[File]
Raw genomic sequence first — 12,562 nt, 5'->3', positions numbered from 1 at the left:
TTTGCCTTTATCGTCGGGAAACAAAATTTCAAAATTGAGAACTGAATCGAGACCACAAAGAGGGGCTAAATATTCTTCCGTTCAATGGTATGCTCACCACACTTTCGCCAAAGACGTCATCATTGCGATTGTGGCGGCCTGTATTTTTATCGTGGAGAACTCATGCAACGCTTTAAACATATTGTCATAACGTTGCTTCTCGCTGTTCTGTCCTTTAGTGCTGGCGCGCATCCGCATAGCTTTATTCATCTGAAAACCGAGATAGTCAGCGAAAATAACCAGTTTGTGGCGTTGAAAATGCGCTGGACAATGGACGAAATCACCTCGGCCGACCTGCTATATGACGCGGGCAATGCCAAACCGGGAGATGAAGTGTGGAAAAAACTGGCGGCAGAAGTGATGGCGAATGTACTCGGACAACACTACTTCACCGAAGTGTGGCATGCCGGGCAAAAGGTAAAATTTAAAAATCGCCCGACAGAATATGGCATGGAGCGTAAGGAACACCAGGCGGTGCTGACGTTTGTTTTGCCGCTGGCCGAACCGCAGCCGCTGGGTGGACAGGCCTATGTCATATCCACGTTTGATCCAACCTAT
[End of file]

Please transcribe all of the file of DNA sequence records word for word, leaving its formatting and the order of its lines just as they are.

Raw genomic sequence first — 12,562 nt, 5'->3', positions numbered from 1 at the left:
TTTGCCTTTATCGTCGGGAAACAAAATTTCAAAATTGAGAACTGAATCGAGACCACAAAGAGGGGCTAAATATTCTTCCGTTCAATGGTATGCTCACCACACTTTCGCCAAAGACGTCATCATTGCGATTGTGGCGGCCTGTATTTTTATCGTGGAGAACTCATGCAACGCTTTAAACATATTGTCATAACGTTGCTTCTCGCTGTTCTGTCCTTTAGTGCTGGCGCGCATCCGCATAGCTTTATTCATCTGAAAACCGAGATAGTCAGCGAAAATAACCAGTTTGTGGCGTTGAAAATGCGCTGGACAATGGACGAAATCACCTCGGCCGACCTGCTATATGACGCGGGCAATGCCAAACCGGGAGATGAAGTGTGGAAAAAACTGGCGGCAGAAGTGATGGCGAATGTACTCGGACAACACTACTTCACCGAAGTGTGGCATGCCGGGCAAAAGGTAAAATTTAAAAATCGCCCGACAGAATATGGCATGGAGCGTAAGGAACACCAGGCGGTGCTGACGTTTGTTTTGCCGCTGGCCGAACCGCAGCCGCTGGGTGGACAGGCCTATGTCATATCCACGTTTGATCCAACCTAT